Michael Howard, 25 April 1991

The German General Staff used to divide army officers into four categories: the clever and lazy, the clever and hard-working, the stupid and lazy and the stupid and hard-working. The clever and lazy made the best generals, the clever and hard-working the best staff-officers, the stupid and lazy could be fitted in as regimental officers; but the stupid and hard-working were a positive menace and had to be got rid of as quickly as possible. Douglas Haig belonged to the fourth group.

Impressions from a Journey in Central Europe

Michael Howard, 25 October 1990

Casual tourists from the West, travelling in air-conditioned buses and staying in modern government-sponsored hotels, may be pleasantly surprised by their first sight of Central Europe. In what used to be East Germany the countryside looks as prosperous and cultivated as anywhere in the West. City centres have been tidied up and carefully rebuilt, while the apartment blocks on the outskirts are no worse than one would find in the United Kingdom – in some places rather better. In Poland agriculture is picturesquely archaic, and in the bustling small towns the people look as well clothed and fed as they would at home. In Czechoslovakia Prague sparkles like a jewel, its streets thronged with happy holiday-makers. As for Hungary, it is hard to realise one is no longer in the West: the huge plains being efficiently (to all appearances) harvested by echelons of combines; the signs of prosperous well-being in industrial centres like Miskolc; the weekenders crowding the shores of Lake Balaton; above all, Budapest, a city in its elegance still more comparable to Paris than Vienna – is there anything seriously wrong here? The region is certainly ‘backward’ compared with Western Europe and the United States, but it always was. The cars and roads are smaller, the trains shabbier, the shops fewer and selling a more limited range of goods. But so it was with Spain or Southern Italy a few decades ago, a ‘backwardness’ almost attractive to the overfed, over-urbanised Westerner, and anyhow, surely remediable by a judicious infusion of capital, technology and expertise?’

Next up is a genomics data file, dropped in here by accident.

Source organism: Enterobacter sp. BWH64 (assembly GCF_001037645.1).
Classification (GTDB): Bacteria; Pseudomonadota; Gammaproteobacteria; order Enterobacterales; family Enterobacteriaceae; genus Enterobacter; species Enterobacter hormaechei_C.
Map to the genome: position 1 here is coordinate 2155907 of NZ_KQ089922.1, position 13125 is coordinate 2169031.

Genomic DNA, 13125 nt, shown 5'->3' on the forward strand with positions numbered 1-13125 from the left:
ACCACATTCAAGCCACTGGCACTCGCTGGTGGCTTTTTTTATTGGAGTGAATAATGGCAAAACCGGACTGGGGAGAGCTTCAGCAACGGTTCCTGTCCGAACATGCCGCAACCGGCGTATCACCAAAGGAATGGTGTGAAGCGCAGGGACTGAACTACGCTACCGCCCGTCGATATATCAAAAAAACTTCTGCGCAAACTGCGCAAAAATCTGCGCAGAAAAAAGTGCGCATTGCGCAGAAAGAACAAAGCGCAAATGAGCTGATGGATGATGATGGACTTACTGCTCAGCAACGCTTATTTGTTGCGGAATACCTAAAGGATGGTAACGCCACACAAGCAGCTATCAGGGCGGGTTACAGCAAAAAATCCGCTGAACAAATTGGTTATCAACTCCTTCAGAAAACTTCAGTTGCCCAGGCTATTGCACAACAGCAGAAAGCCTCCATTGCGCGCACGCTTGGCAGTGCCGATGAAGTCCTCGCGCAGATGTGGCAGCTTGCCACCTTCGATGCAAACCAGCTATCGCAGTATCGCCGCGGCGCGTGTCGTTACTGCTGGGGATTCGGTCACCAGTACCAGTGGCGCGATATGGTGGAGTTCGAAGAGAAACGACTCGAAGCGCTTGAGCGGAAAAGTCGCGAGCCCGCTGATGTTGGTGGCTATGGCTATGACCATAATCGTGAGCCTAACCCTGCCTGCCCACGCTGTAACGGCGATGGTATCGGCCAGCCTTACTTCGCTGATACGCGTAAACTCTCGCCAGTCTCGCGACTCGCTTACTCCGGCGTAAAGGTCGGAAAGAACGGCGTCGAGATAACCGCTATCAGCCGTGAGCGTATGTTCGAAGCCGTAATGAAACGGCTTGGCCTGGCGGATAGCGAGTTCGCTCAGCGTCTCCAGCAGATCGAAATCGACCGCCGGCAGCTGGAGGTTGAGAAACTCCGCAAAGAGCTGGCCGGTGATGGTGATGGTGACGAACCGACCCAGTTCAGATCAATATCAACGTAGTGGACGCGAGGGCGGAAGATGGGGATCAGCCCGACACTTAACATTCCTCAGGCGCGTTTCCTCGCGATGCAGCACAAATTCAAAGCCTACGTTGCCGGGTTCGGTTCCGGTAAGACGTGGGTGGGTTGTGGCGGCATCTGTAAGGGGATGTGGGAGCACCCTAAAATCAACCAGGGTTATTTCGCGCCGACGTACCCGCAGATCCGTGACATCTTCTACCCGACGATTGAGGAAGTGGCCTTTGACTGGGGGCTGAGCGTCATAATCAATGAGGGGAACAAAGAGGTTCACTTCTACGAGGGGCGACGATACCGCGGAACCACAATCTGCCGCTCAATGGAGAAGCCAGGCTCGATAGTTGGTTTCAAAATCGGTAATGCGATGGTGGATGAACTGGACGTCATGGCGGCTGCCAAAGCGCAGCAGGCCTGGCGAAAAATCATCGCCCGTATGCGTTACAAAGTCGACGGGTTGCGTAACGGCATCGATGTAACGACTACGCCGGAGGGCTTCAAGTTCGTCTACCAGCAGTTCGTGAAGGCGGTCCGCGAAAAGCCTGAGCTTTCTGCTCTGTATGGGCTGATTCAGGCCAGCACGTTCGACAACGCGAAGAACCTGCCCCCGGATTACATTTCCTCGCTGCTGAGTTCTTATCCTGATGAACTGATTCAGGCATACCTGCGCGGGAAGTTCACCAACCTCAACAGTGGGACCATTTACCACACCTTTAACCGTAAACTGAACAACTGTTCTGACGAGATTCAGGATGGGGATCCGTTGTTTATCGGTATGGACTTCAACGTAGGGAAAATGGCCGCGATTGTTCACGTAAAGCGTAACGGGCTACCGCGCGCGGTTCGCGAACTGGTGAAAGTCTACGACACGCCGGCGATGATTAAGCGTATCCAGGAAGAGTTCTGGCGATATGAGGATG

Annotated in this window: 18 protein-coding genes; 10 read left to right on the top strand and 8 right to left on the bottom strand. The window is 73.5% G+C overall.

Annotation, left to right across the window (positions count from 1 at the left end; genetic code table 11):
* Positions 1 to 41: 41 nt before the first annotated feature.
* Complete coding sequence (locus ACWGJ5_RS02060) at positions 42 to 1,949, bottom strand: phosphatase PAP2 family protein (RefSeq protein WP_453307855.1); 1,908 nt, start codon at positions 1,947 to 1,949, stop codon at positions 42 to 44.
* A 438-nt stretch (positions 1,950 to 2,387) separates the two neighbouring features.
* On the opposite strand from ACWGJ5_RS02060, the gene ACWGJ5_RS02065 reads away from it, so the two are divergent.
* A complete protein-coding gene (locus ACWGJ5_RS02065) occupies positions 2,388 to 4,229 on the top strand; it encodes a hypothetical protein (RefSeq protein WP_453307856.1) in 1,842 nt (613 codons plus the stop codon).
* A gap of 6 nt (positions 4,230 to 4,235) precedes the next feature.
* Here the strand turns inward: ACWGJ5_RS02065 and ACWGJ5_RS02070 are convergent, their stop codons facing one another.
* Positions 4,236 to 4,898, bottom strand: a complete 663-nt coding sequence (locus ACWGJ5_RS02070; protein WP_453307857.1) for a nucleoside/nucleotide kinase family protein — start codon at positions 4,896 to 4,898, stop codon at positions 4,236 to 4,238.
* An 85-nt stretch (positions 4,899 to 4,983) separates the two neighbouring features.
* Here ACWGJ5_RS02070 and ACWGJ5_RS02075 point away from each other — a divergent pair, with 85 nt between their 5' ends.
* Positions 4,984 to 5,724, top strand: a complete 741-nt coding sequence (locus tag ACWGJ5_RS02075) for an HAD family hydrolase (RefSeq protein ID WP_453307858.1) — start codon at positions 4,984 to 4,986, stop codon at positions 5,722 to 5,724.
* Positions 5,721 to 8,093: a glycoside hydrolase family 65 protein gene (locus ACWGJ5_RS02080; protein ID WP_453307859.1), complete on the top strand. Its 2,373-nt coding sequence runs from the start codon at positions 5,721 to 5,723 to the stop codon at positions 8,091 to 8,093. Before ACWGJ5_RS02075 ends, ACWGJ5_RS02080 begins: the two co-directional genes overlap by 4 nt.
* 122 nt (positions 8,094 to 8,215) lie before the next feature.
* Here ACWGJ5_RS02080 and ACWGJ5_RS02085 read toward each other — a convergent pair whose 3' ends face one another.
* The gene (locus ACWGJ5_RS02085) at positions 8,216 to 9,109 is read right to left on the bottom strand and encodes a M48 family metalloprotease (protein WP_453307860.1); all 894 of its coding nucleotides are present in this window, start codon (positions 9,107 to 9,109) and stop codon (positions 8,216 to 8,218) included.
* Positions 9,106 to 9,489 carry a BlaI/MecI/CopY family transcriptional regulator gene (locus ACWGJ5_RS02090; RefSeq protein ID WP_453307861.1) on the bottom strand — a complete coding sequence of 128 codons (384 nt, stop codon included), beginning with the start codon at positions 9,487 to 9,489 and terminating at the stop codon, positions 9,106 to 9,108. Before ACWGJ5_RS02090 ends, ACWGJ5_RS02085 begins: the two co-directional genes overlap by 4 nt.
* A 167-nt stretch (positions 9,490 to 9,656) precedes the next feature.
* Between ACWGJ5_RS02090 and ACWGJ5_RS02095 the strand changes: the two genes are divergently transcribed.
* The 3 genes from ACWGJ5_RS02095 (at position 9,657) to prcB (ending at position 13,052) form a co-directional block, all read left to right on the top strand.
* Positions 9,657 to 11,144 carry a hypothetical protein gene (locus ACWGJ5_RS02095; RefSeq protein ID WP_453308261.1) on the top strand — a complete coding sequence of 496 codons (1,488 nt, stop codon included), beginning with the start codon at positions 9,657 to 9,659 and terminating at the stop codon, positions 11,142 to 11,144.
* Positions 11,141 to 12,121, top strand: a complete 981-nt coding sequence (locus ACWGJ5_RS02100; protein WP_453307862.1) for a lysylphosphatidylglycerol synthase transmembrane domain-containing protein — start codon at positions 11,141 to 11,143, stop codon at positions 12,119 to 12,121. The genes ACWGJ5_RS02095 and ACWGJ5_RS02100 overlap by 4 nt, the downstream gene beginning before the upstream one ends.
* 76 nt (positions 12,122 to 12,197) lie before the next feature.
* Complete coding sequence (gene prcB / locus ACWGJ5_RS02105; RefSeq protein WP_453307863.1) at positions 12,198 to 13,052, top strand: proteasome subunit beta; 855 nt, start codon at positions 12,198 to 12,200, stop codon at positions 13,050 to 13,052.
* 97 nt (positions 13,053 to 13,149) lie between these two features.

Death of the Hero

Michael Howard, 7 January 1988